drone pic

Agri Spray Drones, founded by Taylor Moreland in January 2020 near Centralia, Mo., offers producers another way to spray their crops. (Photo provided)

With prices and availability of agricultural chemicals questionable for 2022, precise and timely field applications could be more important than ever to crop producers’ bottom lines.

For overcoming wet fields, limited applicator availability and in-field obstacles, one Missouri-based company has the answer.

Agri Spray Drones was founded by Taylor Moreland in January 2020 near Centralia, Mo., after years of research into the agricultural drone marketplace and a career as a crop consultant and dealer for Pioneer.

“New technology, knowledge of agriculture and the applications these drones could have, as well as customer support — those were all key things I wanted to bring to the table,” Moreland said.

“When we make claims about efficiency or durability we want those claims to have been field-tested and grounded in truth.”

How it works

Drones are increasingly more common, even in rural America. Chances are a friend or neighbor has a small quad-copter model piloted by a joystick or an iPad application. Agri-Spray’s drones are different in size, quality and application than any small personal drone on the market.

“The initial reaction to these drones for people who are used to traditional ground rigs is to think it will take all day to spray 20 acres,” Moreland said. “And if these were designed to do the same type of application as a ground rig it probably would. But, these are much more similar to airplane or helicopter applications.”

Agri-Spray drones can be more efficient for small, tree-lined fields, wet ground or for areas where it may be dangerous to transport a traditional spray rig from field to field.

While the tank still needs to be mixed appropriately and the batteries must be kept charged, the drones Agri Spray offers do just about everything else on their own.

“The beauty of our drones is that they’re completely autonomous,” Moreland said. “You set your field boundaries and the drone maps out a route across the field. Once you’ve filled the spray tank and put in the battery you’re essentially ready to go.”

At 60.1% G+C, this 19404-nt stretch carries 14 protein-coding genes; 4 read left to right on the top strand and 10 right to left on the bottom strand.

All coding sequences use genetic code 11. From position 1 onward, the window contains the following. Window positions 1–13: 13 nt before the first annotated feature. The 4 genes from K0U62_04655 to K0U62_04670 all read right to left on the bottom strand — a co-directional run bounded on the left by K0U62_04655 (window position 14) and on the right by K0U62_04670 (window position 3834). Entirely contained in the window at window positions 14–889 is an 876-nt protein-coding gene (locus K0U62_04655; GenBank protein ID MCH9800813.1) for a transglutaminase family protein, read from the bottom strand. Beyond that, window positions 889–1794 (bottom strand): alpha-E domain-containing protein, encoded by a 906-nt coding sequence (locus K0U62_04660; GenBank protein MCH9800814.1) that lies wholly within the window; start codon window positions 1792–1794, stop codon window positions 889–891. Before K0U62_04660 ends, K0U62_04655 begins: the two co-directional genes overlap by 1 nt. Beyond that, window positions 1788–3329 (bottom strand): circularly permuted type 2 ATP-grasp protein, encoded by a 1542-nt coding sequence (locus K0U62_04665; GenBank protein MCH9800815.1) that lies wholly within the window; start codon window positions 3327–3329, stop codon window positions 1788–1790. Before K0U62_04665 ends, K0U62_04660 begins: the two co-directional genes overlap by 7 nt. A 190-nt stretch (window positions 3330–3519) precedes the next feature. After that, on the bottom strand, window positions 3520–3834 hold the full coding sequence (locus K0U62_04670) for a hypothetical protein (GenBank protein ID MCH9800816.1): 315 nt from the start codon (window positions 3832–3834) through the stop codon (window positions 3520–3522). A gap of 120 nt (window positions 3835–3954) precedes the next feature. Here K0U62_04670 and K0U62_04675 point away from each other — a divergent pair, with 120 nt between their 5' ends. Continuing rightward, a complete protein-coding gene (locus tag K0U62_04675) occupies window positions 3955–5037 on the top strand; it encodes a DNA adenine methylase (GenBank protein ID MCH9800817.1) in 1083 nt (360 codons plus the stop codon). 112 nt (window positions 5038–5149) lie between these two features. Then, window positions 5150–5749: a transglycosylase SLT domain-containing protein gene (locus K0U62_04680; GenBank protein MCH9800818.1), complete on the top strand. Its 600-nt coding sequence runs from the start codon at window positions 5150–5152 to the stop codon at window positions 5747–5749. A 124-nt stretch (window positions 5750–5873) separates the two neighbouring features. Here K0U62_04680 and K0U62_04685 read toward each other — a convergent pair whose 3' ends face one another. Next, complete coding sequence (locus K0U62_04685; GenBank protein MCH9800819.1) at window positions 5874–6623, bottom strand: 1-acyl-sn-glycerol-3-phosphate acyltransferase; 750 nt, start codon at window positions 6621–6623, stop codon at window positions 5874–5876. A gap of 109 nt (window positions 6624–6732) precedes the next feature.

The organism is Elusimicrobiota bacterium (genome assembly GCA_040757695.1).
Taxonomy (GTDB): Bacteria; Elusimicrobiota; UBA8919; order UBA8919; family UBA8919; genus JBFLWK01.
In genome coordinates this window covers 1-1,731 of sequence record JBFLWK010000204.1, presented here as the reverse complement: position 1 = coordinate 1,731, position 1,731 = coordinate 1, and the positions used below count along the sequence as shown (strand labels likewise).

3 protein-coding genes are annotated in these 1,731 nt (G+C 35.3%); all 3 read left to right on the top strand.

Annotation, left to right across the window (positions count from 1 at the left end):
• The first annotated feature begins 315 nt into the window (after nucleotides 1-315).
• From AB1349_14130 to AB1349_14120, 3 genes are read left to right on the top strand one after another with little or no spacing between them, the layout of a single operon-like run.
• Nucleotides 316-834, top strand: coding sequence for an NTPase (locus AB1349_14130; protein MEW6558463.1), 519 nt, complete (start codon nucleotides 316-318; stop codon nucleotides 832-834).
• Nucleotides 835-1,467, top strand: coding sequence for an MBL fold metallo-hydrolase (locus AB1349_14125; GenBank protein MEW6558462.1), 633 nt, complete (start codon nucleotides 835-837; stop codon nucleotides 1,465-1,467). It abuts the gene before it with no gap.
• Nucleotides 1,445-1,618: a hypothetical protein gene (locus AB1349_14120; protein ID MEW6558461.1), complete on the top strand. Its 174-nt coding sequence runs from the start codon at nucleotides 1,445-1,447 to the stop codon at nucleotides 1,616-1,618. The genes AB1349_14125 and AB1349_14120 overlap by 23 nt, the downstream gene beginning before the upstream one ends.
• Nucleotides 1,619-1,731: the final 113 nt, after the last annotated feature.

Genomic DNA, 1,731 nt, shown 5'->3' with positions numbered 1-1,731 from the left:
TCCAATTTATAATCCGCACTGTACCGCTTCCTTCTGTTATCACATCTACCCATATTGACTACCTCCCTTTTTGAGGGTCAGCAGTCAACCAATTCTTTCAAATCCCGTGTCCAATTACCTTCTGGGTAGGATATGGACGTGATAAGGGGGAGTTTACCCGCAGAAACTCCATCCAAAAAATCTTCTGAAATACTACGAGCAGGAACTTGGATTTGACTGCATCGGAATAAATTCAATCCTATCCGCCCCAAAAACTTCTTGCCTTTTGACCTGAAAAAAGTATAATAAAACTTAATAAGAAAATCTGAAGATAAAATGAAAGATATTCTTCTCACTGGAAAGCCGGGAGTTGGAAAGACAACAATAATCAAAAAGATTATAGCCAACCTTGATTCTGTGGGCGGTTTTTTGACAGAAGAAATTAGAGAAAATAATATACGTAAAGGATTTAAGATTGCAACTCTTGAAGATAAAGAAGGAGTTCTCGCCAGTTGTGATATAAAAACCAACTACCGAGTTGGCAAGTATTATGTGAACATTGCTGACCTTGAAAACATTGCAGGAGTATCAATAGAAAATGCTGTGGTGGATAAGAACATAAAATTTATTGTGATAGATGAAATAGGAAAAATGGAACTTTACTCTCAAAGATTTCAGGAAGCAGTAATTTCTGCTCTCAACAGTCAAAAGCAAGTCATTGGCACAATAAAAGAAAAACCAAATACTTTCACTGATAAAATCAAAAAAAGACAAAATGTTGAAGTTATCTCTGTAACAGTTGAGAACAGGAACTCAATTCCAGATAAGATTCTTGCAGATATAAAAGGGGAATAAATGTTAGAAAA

The software used for Agri Spray drones can be used in a variety of different applications, including variable rate applications for applying fertilizer or broadcasting seed, but their primary function is to efficiently navigate even complex fields.

“The software is quite a bit different than most traditional tractor-based field mapping software and that’s a good thing,” Moreland said.

“It’s much more refined and very user-friendly.”

Speaking of specs

In photos, Agri Spray drones don’t look too foreign compared to most other drones, but in reality the drones are large enough to carry tanks ranging from 3 to 8 gallons and the overall weight without the tank or battery is only around 60 pounds.

“The T30 is one of the biggest models that we have right now and it’s about nine feet from prop to prop,” Moreland said.

“It’s about the size of a truck bed, or can be easily trailered from one field to the next.”

Traditional drones measure battery life in terms of minutes or hours, but for Agri Spray drones the key factor is getting as many tanks of solution on the field as quickly as possible, so Moreland tends to measure time in tanks sprayed.

“It all depends on what rate you’re spraying, but pretty commonly you’ll get two tank loads per battery charge on a larger field,” Moreland said.

“Typically we keep one battery on the charger and switch them out when the drone returns for a tank refill, because you have to stop to fill the tank up anyway and that limits downtime.”

Most Agri Spray drones come with a generator for easy battery charging in the field, as well as multiple batteries to keep extras charged and replaceable to limit downtime.

Similarly, Moreland said customer service for Agri Spray drones comes with support from trained field technicians, access to a large supply of replacement parts, and guidance for air traffic regulations, as well as on-farm training and demonstrations for interested operators.

Alternative uses

Agri Spray drones aren’t just for spraying.

“Most of our models also come with a spreader attachment, which is a dry material tank with a spinner on the bottom to replace the wet tank,” Moreland said. “The tank can carry up to 70 pounds of product and can dump from very high to very low rates.”

“One of the best applications we’ve seen for the spreader tank option is over-seeding in fields with standing crops,” Moreland said. “It can be done without having to rely on a timely airplane application and reduces damage to the standing crop while getting the cover crop established.”

Agri Spray drones also can work in fields with obstacles, like tree-filled pastures or orchards where precise spray applications are made difficult by the field environment.

Rapp writes for Farm Talk, of Parsons, Kan.

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